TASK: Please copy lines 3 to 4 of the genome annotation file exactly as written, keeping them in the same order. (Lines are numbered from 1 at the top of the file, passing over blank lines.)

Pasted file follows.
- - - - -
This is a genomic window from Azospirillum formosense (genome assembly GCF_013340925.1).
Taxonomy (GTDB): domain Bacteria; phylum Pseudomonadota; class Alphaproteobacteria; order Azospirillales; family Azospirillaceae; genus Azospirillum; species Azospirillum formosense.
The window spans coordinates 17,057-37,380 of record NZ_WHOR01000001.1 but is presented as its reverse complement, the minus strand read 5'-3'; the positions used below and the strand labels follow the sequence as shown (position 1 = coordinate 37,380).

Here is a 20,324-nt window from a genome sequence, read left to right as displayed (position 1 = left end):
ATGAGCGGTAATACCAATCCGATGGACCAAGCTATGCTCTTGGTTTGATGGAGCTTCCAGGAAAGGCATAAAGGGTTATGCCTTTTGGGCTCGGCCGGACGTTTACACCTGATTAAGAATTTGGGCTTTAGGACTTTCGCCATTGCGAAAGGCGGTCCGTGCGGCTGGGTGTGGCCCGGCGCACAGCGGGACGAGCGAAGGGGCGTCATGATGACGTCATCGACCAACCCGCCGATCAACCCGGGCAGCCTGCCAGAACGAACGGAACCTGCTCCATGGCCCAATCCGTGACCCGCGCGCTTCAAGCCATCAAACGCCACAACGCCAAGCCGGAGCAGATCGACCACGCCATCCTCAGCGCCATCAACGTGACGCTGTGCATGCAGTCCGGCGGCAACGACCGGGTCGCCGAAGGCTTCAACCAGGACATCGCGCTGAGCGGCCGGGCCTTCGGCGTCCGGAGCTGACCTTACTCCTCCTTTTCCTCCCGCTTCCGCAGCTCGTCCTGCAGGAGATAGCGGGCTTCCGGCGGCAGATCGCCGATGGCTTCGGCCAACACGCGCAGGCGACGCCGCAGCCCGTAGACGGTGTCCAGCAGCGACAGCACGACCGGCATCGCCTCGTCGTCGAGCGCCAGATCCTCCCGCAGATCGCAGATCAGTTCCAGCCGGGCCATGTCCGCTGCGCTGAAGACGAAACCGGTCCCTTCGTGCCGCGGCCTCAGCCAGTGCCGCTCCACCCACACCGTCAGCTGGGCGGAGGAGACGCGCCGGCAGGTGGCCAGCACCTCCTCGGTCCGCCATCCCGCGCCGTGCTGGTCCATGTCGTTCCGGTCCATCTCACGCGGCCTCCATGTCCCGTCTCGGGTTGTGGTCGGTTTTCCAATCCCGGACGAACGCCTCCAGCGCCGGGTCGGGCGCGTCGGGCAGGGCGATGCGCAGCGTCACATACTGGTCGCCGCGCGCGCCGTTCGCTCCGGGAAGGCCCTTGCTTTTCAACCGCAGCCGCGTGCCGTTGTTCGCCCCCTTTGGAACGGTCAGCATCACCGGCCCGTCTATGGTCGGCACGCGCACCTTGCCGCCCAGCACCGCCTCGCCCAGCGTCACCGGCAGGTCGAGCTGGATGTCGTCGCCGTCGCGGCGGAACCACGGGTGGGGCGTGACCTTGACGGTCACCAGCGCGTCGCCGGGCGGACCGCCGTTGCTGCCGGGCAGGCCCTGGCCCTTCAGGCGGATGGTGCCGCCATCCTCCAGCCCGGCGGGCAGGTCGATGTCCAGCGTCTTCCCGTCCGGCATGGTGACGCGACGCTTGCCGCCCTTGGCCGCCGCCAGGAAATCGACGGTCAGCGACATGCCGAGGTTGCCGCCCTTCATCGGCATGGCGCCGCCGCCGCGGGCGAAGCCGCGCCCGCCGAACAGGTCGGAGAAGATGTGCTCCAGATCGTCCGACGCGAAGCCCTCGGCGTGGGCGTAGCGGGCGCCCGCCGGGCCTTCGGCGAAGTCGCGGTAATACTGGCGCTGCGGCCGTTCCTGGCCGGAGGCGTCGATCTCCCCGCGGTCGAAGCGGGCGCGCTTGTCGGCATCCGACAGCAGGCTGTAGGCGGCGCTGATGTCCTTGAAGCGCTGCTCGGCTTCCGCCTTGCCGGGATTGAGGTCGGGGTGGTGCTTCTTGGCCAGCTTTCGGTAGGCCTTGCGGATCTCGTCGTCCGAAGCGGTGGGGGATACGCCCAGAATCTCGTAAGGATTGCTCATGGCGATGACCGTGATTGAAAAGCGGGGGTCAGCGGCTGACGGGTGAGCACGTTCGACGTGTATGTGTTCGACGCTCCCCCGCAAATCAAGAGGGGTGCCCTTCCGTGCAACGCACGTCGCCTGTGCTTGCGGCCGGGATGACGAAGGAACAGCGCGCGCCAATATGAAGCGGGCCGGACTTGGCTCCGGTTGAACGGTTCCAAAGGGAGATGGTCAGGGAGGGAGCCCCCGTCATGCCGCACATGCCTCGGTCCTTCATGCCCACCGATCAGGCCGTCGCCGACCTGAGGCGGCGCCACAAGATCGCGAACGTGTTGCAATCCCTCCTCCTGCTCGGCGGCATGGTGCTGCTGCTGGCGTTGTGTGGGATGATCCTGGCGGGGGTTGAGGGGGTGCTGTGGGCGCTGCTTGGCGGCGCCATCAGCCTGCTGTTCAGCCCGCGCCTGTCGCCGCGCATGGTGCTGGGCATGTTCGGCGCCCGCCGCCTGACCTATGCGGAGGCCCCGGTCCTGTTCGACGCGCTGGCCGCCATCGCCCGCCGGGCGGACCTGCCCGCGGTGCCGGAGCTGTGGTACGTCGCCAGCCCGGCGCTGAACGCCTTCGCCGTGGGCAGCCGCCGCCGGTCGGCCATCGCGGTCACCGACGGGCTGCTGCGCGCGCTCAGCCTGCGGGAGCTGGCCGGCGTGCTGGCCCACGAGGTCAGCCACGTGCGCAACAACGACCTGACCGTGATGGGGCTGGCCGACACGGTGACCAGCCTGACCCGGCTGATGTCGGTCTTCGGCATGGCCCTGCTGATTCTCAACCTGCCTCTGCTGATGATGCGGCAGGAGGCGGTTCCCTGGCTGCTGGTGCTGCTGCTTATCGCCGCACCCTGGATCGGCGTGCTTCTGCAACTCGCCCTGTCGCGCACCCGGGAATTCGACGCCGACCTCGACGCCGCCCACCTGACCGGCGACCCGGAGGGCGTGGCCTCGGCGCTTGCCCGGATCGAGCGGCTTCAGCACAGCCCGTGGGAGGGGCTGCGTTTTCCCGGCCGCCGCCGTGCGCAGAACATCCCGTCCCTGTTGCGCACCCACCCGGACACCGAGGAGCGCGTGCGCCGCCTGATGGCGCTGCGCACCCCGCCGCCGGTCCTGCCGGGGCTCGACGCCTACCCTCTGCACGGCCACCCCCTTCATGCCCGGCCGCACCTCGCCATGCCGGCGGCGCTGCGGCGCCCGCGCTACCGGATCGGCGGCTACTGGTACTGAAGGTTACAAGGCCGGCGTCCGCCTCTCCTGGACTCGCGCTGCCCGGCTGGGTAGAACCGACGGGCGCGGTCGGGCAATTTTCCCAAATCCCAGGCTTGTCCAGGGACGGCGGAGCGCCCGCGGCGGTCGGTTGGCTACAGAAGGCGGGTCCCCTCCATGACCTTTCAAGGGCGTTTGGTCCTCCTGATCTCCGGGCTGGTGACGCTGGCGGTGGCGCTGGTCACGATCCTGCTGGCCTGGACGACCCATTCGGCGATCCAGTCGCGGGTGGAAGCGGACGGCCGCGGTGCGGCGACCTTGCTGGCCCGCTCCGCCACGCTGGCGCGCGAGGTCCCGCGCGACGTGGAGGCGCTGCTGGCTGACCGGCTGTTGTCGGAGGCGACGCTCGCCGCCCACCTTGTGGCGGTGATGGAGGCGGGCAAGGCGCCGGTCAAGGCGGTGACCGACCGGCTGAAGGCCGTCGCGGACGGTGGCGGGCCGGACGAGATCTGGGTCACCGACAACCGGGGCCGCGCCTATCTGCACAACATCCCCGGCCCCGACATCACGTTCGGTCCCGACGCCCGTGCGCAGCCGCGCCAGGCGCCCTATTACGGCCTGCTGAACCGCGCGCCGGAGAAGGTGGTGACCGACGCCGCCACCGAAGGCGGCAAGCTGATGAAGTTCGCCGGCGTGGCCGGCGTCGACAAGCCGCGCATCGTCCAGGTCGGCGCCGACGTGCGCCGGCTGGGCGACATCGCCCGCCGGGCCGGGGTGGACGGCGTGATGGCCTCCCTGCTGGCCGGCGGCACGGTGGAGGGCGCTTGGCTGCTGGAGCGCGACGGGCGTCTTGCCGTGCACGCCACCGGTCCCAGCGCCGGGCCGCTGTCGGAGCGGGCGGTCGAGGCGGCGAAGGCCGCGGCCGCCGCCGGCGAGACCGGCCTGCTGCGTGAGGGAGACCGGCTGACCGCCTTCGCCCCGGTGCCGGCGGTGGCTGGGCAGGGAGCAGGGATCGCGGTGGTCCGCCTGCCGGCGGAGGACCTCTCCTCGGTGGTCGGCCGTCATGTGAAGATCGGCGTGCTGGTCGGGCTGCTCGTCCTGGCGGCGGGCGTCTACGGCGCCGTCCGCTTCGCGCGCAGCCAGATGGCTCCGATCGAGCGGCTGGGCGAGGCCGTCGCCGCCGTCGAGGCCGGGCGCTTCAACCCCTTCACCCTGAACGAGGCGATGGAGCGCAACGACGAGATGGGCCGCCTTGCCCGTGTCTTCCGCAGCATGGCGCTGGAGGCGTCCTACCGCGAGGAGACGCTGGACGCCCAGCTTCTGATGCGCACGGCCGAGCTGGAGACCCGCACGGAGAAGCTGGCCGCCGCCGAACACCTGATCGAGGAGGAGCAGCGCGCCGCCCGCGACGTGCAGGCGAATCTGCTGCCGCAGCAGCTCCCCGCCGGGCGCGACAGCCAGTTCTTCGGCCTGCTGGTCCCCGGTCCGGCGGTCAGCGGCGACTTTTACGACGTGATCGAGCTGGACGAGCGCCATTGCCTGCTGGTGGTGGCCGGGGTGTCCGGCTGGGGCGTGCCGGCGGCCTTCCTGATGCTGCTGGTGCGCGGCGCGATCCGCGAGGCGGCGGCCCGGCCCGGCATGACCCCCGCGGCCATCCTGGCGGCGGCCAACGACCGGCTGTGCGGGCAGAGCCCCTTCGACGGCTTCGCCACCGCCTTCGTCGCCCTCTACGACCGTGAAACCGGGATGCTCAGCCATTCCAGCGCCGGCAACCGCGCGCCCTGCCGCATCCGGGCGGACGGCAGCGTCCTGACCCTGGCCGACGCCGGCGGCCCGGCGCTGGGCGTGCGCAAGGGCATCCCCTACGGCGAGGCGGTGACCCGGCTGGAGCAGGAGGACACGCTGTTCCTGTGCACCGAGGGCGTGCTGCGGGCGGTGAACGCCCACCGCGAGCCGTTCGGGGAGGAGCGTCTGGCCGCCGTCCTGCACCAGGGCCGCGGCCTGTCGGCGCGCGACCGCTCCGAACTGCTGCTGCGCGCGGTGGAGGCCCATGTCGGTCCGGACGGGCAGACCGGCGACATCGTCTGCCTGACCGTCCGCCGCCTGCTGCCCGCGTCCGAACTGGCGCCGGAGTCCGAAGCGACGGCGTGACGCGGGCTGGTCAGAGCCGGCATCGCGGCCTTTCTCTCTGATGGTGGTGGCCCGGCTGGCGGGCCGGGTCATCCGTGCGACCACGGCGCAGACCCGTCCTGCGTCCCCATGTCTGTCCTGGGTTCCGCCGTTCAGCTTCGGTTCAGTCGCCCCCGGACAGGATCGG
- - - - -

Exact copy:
The window spans coordinates 17,057-37,380 of record NZ_WHOR01000001.1 but is presented as its reverse complement, the minus strand read 5'-3'; the positions used below and the strand labels follow the sequence as shown (position 1 = coordinate 37,380).

Here is a 20,324-nt window from a genome sequence, read left to right as displayed (position 1 = left end):